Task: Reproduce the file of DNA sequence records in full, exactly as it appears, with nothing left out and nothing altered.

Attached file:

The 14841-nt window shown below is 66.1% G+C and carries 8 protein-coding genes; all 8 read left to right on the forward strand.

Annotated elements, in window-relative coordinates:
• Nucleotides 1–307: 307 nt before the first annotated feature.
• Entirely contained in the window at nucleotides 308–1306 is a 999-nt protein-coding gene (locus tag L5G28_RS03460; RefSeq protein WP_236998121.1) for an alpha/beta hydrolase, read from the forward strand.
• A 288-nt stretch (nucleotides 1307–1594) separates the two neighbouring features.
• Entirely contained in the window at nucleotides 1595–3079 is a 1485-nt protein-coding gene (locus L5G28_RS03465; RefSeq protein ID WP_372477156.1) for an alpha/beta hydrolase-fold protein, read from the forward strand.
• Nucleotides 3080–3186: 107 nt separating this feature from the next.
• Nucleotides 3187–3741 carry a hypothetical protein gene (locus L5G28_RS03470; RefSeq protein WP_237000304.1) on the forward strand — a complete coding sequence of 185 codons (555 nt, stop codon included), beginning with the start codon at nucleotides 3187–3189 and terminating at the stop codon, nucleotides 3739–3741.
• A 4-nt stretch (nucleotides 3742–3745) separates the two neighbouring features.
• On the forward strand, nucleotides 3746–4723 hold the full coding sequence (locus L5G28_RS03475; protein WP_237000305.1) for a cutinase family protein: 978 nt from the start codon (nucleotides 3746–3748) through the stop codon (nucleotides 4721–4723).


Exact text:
The 14841-nt window shown below is 66.1% G+C and carries 8 protein-coding genes; all 8 read left to right on the forward strand.

Annotated elements, in window-relative coordinates:
• Nucleotides 1–307: 307 nt before the first annotated feature.
• Entirely contained in the window at nucleotides 308–1306 is a 999-nt protein-coding gene (locus tag L5G28_RS03460; RefSeq protein WP_236998121.1) for an alpha/beta hydrolase, read from the forward strand.
• A 288-nt stretch (nucleotides 1307–1594) separates the two neighbouring features.
• Entirely contained in the window at nucleotides 1595–3079 is a 1485-nt protein-coding gene (locus L5G28_RS03465; RefSeq protein ID WP_372477156.1) for an alpha/beta hydrolase-fold protein, read from the forward strand.
• Nucleotides 3080–3186: 107 nt separating this feature from the next.
• Nucleotides 3187–3741 carry a hypothetical protein gene (locus L5G28_RS03470; RefSeq protein WP_237000304.1) on the forward strand — a complete coding sequence of 185 codons (555 nt, stop codon included), beginning with the start codon at nucleotides 3187–3189 and terminating at the stop codon, nucleotides 3739–3741.
• A 4-nt stretch (nucleotides 3742–3745) separates the two neighbouring features.
• On the forward strand, nucleotides 3746–4723 hold the full coding sequence (locus L5G28_RS03475; protein WP_237000305.1) for a cutinase family protein: 978 nt from the start codon (nucleotides 3746–3748) through the stop codon (nucleotides 4721–4723).